Science and medicine are often entwined in politics and ego, but the most dramatic example was the life of Ignaz Semmelweis, an Austrian physician in the 1840s. His simple observation and analysis saved hundreds of children — but prejudice and tradition overshadowed his discovery and countless thousands died.
Semmelweis was an obstetrician who observed that infant mortality — known in the 19th Century as “childbed fever” — was linked to a lack of doctors washing their hands between deliveries. As absurd and incredible as this seems today, handwashing was not a protocol in hospitals and clinics.
Germ theory of disease had not yet been discovered and science doubted the unseen could be a cause of death. Semmelweis deduced an unknown “cadaverous material” caused childbed fever. The doctor established a policy of using a solution of chlorinated lime (modern calcium hypochlorite, the compound used in today’s common household chlorine bleach solution) for washing hands between autopsy and the patient exams.
The results were dramatic. The number of childbed fever cases dropped significantly when doctors washed their hands thoroughly. Statistics kept over a prolonged period of months clearly provided the outcome was conclusive.
The issue was that the medical leadership throughout Austria and Germany rejected Semmelweis’ speculation that there was unseen agents (germs) carried from cadaver or ill patient to an uninfected patient. Semmelweis did not win over his colleagues and the masters of medicine — to the contrary, he proved annoying and he angered the elder statesmen of science. Even with the statistical evidence, they ignored, denied and challenged his beliefs.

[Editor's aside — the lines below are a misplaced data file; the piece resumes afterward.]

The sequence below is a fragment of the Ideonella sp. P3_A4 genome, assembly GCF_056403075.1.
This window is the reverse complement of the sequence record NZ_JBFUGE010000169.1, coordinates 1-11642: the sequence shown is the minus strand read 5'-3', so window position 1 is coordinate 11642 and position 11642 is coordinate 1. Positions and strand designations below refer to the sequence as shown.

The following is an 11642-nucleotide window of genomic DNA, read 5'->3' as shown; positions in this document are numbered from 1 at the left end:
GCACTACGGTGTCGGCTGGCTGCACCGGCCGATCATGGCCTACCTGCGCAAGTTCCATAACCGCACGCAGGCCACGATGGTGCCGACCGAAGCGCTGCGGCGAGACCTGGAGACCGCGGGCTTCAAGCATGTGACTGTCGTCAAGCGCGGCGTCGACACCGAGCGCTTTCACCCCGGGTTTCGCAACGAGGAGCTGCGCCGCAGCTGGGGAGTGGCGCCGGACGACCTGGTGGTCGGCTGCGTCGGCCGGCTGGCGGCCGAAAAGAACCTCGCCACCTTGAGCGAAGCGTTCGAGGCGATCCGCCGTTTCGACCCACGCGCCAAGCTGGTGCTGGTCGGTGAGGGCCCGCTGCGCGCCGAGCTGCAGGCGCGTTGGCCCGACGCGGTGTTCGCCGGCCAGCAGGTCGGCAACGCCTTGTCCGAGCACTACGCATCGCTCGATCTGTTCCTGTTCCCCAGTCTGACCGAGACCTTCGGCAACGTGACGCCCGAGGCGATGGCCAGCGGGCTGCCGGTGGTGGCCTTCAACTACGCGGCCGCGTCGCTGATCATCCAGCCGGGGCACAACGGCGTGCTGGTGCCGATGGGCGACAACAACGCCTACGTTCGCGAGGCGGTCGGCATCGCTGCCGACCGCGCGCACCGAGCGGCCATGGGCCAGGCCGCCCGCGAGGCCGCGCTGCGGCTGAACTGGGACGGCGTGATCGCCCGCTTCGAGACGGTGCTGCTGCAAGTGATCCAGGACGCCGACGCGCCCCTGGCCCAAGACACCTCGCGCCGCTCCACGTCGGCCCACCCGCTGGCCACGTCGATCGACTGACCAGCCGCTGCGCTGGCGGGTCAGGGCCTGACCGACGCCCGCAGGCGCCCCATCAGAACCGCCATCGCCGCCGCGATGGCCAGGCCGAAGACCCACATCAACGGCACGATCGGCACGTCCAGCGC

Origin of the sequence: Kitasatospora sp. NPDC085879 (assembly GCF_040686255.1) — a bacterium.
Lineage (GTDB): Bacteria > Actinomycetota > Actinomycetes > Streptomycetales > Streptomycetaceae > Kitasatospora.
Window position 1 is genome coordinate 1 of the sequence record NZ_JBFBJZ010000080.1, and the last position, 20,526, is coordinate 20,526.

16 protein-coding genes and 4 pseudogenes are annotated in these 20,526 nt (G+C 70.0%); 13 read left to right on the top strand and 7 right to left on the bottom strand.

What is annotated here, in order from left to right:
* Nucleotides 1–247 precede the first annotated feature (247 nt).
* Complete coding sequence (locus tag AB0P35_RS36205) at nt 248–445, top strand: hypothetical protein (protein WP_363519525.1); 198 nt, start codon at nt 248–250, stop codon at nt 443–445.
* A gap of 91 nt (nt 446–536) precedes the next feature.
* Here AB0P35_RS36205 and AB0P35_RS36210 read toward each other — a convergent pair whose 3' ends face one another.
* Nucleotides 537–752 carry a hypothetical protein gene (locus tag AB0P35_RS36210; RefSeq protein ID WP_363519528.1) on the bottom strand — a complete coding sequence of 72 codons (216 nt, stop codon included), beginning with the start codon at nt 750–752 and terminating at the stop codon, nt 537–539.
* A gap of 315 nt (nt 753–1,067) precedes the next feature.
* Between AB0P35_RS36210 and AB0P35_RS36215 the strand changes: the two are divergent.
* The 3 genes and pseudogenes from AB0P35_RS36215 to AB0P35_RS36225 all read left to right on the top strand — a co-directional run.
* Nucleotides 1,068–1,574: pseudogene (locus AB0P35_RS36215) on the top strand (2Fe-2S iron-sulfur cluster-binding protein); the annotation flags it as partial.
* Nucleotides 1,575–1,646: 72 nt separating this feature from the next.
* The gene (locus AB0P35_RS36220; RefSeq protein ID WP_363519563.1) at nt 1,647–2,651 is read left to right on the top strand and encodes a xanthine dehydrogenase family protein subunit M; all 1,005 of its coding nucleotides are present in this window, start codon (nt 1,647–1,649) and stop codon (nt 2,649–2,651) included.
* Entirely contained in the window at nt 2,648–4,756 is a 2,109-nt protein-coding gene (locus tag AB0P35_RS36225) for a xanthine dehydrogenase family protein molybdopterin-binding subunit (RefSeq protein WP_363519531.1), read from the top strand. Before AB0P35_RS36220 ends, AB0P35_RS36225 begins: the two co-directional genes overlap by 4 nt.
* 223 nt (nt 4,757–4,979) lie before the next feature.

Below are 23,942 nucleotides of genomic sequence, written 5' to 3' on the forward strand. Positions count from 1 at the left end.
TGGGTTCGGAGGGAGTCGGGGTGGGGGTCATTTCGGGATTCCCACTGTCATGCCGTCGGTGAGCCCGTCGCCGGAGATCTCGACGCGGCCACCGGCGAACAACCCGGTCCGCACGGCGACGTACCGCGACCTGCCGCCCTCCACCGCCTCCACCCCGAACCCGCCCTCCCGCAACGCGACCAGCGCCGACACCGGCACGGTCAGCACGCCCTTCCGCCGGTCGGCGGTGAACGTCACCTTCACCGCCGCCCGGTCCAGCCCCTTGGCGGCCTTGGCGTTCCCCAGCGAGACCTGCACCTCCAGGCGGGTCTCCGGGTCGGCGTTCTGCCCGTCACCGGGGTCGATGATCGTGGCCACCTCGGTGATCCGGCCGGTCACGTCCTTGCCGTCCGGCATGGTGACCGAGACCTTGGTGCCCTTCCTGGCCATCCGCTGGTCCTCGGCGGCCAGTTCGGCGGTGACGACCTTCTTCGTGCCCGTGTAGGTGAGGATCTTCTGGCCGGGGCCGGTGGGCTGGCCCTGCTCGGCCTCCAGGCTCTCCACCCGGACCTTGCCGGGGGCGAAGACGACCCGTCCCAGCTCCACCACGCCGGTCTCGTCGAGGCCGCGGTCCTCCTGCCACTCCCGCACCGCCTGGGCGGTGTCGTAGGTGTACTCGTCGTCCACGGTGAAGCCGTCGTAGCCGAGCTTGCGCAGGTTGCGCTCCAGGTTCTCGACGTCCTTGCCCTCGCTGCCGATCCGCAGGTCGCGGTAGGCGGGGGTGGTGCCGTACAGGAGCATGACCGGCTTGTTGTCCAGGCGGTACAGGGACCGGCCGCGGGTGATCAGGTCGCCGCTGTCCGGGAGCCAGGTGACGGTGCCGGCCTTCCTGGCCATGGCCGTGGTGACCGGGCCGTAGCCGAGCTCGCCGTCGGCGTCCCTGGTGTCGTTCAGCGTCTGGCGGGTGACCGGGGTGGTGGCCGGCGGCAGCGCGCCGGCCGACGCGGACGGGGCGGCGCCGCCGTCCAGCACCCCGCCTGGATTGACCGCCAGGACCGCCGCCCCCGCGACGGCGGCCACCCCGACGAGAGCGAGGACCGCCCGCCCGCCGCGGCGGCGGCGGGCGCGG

Semmelweis, enraged by the indifference of the medical profession, started penning angry — and very public — letters to prominent doctors and scientists. He accused them of irresponsibility and denounced them as murderers. His fellow Austrian doctors, and his wife, thought he was going mad and in 1865 he was committed to an insane asylum. Ironically, he was severely beaten upon being admitted to the asylum and he died of septic infection within a few weeks of his arrival.
What is the Semmelweis Effect? It is metaphor for a certain type of human behavior characterized by reflex-like rejection of new knowledge because it contradicts entrenched norms, beliefs or paradigms — named after Semmelweis, whose perfectly reasonable hand-washing suggestions were ridiculed and rejected by his contemporaries.
I sometime think many executives who refuse to consider social media as a critical and essential 21st Century communications channel are suffering from the Semmelweis Effect.
What do you think?
(Considerable resourcing from Wikipedia was used in the preparation of this post.)